Students, teachers, parents and community members lined the street outside Long Beach Catholic Regional School Friday morning, clapping and cheering as Veronica Danca waved from a convertible.
The procession paused as children stepped up to hand their emotional principal colorful bouquets.
"It's been very overwhelming -- very overwhelming. It's been a gift and a blessing," said Danca, 67, who is retiring after 34 years as an educator at Long Beach Catholic.
Ever since Danca was a Catholic schoolgirl herself, she wanted to be a teacher. Born to an Irish-Catholic family in the Bronx, she credited her instructors at St. Nicholas of Tolintine with instilling in her a love of learning and a desire to help others with her faith.
In 1972, five years after graduating with a degree in administration and supervision from Fordham University, Danca and her husband, Joseph, settled in Long Beach with their two children.
Danca began teaching at Long Beach Catholic when her children were enrolled there.
"To be able to share your knowledge and faith with the children and to be able to make an impact on their lives is an overwhelming thought, but also the most euphoric," she said.
Fifteen years ago, she became an assistant principal. A year later, she was named head principal. The school has about 500 students, from pre-K to eighth grade.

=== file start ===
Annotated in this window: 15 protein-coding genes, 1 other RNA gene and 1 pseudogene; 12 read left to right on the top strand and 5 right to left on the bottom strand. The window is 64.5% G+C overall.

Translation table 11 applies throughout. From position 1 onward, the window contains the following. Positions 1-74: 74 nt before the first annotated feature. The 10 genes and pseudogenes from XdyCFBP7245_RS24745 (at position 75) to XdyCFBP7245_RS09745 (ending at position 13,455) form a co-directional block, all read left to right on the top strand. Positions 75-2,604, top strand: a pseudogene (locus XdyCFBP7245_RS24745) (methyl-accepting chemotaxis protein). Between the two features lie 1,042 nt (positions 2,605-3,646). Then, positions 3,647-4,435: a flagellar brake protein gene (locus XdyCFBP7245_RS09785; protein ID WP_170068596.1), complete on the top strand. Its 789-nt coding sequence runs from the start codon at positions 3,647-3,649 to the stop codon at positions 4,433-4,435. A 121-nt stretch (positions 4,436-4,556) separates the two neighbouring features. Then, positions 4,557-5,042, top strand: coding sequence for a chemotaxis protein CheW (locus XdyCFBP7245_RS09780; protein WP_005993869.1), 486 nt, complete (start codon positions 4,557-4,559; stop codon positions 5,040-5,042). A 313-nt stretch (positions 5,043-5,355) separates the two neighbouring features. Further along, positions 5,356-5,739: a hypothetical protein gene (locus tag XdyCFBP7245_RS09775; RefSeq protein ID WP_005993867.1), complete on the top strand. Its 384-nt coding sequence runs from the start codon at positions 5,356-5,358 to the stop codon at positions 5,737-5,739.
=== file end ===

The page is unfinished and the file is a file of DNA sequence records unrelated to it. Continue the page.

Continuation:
As an administrator, Danca forged a reputation as kindhearted and innovative. She embraced new teaching methods and spearheaded fundraisers that renovated the school's computer lab and supplied classrooms with Smart Boards and iPads.
Many parents and co-workers lauded Danca for her response to superstorm Sandy.
Danca remembers looking out from the school steps shortly before the storm hit last October. She said she knew then that everything would be fine.
Though St. Ignatius Martyr Church next door had severe flooding, there "wasn't a drop" of water in Long Beach Catholic, Danca said.
"When the hurricane happened, this school was the only safe haven, and that was because Mrs. Danca opened her doors to give these kids some normalcy," said Jenni Weston of Long Beach, Danca's niece and the mother of two children at Long Beach Catholic.
Danca will be replaced by Kerry Kahn, who joined the school last year as assistant principal.
After the last day of school Friday, after the hugs and the final goodbyes, Danca sat inside her office and wiped away a tear as she talked about the future.
For Danca and her husband, it's time for more alone time. They plan to spend the next few months traveling -- through September, because she fears being too sad when school starts again.
"This past two or three weeks have been a roller-coaster ride for me emotionally," Danca said. "The most wonderful feelings of love and gratitude coming from others, and also a sense of loss for me. But it's easy to get back to normal when I think of how blessed I've been."